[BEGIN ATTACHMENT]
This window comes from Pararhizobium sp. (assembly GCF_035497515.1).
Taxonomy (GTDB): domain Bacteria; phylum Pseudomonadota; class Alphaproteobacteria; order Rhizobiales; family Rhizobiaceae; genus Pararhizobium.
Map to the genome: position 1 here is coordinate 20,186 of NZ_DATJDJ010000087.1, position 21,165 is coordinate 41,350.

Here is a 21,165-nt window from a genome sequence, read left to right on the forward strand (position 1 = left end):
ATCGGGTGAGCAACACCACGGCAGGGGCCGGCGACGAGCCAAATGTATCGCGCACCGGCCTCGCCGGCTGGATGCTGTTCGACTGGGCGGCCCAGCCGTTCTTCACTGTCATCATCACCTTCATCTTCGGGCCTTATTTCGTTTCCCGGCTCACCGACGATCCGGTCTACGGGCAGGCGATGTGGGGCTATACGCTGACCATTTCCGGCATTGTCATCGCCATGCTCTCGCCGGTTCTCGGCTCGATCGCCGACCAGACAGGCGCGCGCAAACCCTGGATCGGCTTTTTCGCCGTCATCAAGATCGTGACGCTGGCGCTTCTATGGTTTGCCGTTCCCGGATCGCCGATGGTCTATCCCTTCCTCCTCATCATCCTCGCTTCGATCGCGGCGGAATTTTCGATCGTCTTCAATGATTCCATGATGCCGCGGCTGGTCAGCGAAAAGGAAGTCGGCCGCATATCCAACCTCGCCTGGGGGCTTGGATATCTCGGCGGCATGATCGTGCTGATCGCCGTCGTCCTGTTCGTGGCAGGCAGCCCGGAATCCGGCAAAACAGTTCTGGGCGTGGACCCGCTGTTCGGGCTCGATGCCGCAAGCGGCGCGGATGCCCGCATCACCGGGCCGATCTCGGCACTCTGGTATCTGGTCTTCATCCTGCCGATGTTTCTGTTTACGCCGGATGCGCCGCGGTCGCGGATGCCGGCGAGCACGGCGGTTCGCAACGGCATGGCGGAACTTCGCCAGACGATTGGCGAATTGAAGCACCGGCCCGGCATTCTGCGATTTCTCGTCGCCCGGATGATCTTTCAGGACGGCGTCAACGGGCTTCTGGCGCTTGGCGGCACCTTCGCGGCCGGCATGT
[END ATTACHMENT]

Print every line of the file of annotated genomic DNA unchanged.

This window comes from Pararhizobium sp. (assembly GCF_035497515.1).
Taxonomy (GTDB): domain Bacteria; phylum Pseudomonadota; class Alphaproteobacteria; order Rhizobiales; family Rhizobiaceae; genus Pararhizobium.
Map to the genome: position 1 here is coordinate 20,186 of NZ_DATJDJ010000087.1, position 21,165 is coordinate 41,350.

Here is a 21,165-nt window from a genome sequence, read left to right on the forward strand (position 1 = left end):
ATCGGGTGAGCAACACCACGGCAGGGGCCGGCGACGAGCCAAATGTATCGCGCACCGGCCTCGCCGGCTGGATGCTGTTCGACTGGGCGGCCCAGCCGTTCTTCACTGTCATCATCACCTTCATCTTCGGGCCTTATTTCGTTTCCCGGCTCACCGACGATCCGGTCTACGGGCAGGCGATGTGGGGCTATACGCTGACCATTTCCGGCATTGTCATCGCCATGCTCTCGCCGGTTCTCGGCTCGATCGCCGACCAGACAGGCGCGCGCAAACCCTGGATCGGCTTTTTCGCCGTCATCAAGATCGTGACGCTGGCGCTTCTATGGTTTGCCGTTCCCGGATCGCCGATGGTCTATCCCTTCCTCCTCATCATCCTCGCTTCGATCGCGGCGGAATTTTCGATCGTCTTCAATGATTCCATGATGCCGCGGCTGGTCAGCGAAAAGGAAGTCGGCCGCATATCCAACCTCGCCTGGGGGCTTGGATATCTCGGCGGCATGATCGTGCTGATCGCCGTCGTCCTGTTCGTGGCAGGCAGCCCGGAATCCGGCAAAACAGTTCTGGGCGTGGACCCGCTGTTCGGGCTCGATGCCGCAAGCGGCGCGGATGCCCGCATCACCGGGCCGATCTCGGCACTCTGGTATCTGGTCTTCATCCTGCCGATGTTTCTGTTTACGCCGGATGCGCCGCGGTCGCGGATGCCGGCGAGCACGGCGGTTCGCAACGGCATGGCGGAACTTCGCCAGACGATTGGCGAATTGAAGCACCGGCCCGGCATTCTGCGATTTCTCGTCGCCCGGATGATCTTTCAGGACGGCGTCAACGGGCTTCTGGCGCTTGGCGGCACCTTCGCGGCCGGCATGT